There was never a hint of political atmosphere in the everyday life at Opa’s house, and in this year, the only concerns were with the course the war was taking, especially on the Eastern Front. As a child of less than ten years of age, I had no knowledge of Hitler’s politics.
Considering the plight of all the people who lost their homes and all their belongings in the bombing raids, we were so very fortunate, having Oma and Opa living close, who had the extra room to take in all of us: Nora, all five of her children, and our nanny Martha.
Most all my parents’ belongings had been saved the day after the bombing before our apartment building reignited and was gutted by the fire completely. Opa and Mutti had carried these things by horse and wagon from west Königsberg to Gärtnerei Podack, outside of the eastern walls of the city. Most of our furniture from the apartment was now stored here, some in the house, some in storage buildings.
Opa, in a great hurry, had added on a small room to the northern corner of the house, just large enough for not much more than a set of bunk beds for Hardy and me. Mutti and the younger ones had their beds put up in the big sunny room, where my parents lived when they were first married, and where I was born.
The Podack women — Hedwig and Nora — remained in conflict during this time. I know today, only having learned of the conflict between Oma and my mother Nora after Nora’s death – from letters written but never mailed – that this conflict had been ongoing through the years. Living in Kalthof again I noticed that Mutti was rarely home during the day, staying up late into the small morning hours, after everyone had gone to bed, sewing, writing to Papa, and listening to the BBC on the Grundig radio for news of the war, then sleeping late into the next morning. I suppose she was avoiding Oma as much as she could, but I cannot imagine her not being grateful for having a place of refuge after we lost the apartment in the air raid upon Königsberg.
Very soon, school was over for the season, and Mutti brought all five of her children, along with Martha, to her parents’ summer cabin on the Baltic Sea. We were to stay there over the next week or two, for the fall vacation.
For us children, this time was not like those leisurely, lazy days of past summers filled with new discoveries and adventures. Now, our throats were closed, our hearts were heavy, and we longed for the playfulness of those early, wonderful childhood days spent at Omi and Opi Eberhardt’s cabin on the Baltic Sea. Alas, those happy days would be mourned forever, deeply imprinted on our souls. And with those memories, what remains is a keepsake, my amber necklace, which, when fastened around my neck today, brings not a soothing remembrance, but rather, a pain into my heart and tears into my eyes.
I do not remember much of this disheartening fall vacation at the cabin, except that Mutti listened to the British radio station BBC here as well, to learn of true accounts of war events and the ever-advancing Russian front. This she did to circumvent the Nazi propaganda which held that the war was going well for the Wehrmacht on all fronts. Onkel Heinz, now in paramilitary service, had modified the short-wave radio to work off two car batteries earlier that summer, in anticipation of just a situation like this, since there was no electricity at the summer cabin.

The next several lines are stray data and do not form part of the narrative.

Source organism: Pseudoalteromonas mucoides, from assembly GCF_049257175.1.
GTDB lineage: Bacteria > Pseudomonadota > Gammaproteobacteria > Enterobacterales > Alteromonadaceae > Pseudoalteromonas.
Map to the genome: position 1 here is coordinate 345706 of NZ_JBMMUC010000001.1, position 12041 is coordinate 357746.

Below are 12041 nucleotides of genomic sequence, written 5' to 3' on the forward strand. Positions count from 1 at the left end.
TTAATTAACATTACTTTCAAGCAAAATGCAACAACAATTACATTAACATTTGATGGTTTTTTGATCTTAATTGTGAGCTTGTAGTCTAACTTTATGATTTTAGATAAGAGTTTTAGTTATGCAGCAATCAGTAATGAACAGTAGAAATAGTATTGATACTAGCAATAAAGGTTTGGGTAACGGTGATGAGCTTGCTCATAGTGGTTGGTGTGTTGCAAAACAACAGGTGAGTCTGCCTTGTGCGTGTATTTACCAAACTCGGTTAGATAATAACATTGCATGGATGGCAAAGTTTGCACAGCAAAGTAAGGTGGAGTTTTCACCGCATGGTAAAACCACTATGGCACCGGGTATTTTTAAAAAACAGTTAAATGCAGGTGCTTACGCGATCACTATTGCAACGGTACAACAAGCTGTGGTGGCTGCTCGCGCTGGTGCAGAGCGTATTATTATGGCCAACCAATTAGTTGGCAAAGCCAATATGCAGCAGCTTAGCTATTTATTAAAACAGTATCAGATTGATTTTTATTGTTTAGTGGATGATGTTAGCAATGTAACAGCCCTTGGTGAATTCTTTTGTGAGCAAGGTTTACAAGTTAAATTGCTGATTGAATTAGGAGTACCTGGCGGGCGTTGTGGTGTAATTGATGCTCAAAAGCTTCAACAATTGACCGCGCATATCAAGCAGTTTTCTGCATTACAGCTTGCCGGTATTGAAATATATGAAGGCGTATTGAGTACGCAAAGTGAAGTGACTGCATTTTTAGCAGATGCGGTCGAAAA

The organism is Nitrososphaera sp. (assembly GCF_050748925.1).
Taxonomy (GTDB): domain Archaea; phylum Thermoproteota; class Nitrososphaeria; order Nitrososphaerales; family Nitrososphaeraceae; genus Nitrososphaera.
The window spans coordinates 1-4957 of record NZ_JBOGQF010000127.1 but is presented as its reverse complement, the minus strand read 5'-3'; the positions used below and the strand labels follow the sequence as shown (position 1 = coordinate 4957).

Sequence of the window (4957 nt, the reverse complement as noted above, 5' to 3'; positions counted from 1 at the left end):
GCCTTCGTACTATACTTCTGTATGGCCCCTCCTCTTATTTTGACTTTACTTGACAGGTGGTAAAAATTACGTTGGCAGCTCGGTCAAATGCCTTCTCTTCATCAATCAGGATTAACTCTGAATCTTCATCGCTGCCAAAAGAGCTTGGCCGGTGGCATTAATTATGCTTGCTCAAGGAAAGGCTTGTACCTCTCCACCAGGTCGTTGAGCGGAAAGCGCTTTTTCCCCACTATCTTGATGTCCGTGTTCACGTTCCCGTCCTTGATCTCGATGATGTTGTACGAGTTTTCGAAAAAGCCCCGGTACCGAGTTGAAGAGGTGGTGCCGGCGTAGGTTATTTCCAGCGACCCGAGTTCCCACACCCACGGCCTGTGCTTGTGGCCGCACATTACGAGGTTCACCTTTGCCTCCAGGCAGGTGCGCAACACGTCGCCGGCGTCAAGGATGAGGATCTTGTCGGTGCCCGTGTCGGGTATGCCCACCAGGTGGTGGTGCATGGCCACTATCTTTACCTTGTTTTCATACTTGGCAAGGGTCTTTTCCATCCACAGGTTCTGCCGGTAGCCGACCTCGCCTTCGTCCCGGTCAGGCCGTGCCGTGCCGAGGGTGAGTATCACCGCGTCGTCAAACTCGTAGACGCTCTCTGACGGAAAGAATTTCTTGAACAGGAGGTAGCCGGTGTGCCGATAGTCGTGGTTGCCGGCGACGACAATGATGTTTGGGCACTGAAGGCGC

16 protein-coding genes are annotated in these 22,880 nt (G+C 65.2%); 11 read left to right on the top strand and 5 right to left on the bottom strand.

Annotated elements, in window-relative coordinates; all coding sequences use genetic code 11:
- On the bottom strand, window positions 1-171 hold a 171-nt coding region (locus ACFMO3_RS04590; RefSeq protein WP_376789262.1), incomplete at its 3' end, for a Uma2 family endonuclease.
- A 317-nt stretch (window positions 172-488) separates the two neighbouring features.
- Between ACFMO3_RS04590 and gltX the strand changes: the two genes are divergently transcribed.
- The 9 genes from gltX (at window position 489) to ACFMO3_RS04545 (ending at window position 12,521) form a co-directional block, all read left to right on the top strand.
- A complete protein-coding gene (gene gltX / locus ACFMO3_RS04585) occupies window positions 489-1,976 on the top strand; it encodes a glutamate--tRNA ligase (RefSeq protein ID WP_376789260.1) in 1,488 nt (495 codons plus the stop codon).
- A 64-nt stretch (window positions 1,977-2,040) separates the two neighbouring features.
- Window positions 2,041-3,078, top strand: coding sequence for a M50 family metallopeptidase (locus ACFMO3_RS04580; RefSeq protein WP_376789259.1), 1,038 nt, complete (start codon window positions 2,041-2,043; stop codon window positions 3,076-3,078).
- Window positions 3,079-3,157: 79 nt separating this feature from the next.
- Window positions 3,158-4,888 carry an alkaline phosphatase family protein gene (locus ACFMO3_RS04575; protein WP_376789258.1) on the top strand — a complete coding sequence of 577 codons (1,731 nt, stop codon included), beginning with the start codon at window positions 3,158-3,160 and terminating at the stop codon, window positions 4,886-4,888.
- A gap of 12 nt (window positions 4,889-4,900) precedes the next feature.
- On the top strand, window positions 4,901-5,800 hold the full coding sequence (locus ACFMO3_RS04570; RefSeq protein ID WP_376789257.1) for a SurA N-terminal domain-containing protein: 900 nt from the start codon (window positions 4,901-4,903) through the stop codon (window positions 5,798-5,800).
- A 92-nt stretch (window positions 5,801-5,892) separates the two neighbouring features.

I did not know at the time how dangerous it was to listen to the BBC, but Mutti was not one to cower to the rules of men. Had she been caught, whether at the beach house or at the farm in Kalthof, it was likely she would have been taken away by the Schutzstaffel – the Nazi enforcers – the SS.
I’m sure Mutti thought of any and all options that might be open to her family should the time come for us to leave East Prussia. Learning that the Russian army was pushing back Hitler‘s forces, Mutti decided to send a lot of the household things that were not in use in Kalthof to her sister Marga, who lived in Erzgebirge (the Ore Mountains) in Saxony. One night I found all the women busy packing crates and trunks with dishes, silver and kitchen ware, and wicker baskets with bedding and blankets, sewn shut with burlap. Even mattresses from Nora’s marriage bed and the folding bed from the beach house were freighted to Tante Marga in Saxony.
Yes, the atmosphere of wartime was a palpable one. We children were not aware of the details yet, except when they made impact on us personally. We did not know, for instance, that the Russians were strategically advancing their East Prussian offensive; that the Soviet Red Army was moving against the German Wehrmacht on the Eastern Front. That the Offensive would last until April 25, 1945, with some German units refusing to surrender until May 9; that Onkel Wallusch would soon be wounded, and that The Battle of Königsberg, a major part of the offensive, would end in victory for the Red Army.
But already, in the winter of 1944, we could hear the cannons. The “front” was getting closer. Refugees were coming in from Lithuania, and even as children, we understood what that meant.